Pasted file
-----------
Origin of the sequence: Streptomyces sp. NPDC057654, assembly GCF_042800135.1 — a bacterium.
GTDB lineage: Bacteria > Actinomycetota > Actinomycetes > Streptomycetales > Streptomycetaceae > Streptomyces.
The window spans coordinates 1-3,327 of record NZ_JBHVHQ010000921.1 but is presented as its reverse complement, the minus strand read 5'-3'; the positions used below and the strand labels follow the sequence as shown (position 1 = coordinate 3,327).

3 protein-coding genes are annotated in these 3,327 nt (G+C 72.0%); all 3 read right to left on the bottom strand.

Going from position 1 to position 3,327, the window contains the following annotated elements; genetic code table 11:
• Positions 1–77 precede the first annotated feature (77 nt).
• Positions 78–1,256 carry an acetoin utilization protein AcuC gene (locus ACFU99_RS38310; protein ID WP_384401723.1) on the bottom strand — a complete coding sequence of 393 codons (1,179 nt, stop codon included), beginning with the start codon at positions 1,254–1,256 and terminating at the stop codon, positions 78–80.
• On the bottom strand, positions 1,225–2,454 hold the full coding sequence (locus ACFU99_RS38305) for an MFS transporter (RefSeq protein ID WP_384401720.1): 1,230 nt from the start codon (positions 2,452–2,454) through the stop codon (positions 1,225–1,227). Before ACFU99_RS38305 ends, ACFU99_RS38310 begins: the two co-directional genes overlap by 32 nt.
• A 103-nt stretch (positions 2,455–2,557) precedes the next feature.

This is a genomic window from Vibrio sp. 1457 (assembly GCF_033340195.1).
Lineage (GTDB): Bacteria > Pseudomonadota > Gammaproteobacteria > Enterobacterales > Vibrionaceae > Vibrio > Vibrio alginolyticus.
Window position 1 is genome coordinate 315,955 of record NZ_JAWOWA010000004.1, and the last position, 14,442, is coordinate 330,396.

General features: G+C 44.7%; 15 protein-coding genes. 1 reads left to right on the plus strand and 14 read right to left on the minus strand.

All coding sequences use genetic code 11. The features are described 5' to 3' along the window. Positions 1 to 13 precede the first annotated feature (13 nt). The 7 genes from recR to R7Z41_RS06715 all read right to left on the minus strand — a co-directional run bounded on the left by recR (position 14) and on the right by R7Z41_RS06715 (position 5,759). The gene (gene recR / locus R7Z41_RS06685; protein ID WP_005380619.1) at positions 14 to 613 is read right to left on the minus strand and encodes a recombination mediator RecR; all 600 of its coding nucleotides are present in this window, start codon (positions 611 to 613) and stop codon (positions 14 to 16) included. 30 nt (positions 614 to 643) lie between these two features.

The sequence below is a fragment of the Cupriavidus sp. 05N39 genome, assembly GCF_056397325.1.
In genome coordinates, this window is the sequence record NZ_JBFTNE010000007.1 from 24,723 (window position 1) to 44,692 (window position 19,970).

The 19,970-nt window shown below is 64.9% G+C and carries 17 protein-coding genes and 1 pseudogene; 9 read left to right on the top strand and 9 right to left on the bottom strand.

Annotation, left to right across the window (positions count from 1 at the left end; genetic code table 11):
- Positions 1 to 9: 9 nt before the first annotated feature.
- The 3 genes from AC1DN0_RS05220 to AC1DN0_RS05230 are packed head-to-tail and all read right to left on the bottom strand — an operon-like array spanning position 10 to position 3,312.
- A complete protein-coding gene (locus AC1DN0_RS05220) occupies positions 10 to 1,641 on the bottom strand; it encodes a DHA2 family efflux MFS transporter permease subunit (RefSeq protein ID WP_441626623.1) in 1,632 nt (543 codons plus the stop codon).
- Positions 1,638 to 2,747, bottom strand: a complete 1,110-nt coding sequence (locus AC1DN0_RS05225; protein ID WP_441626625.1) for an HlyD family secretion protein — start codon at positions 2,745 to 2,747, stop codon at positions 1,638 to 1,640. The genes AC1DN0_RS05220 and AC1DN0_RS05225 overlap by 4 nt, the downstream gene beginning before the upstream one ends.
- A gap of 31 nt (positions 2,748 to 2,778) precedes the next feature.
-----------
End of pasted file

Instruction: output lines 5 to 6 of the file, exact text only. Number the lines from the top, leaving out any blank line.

Going from position 1 to position 3,327, the window contains the following annotated elements; genetic code table 11:
• Positions 1–77 precede the first annotated feature (77 nt).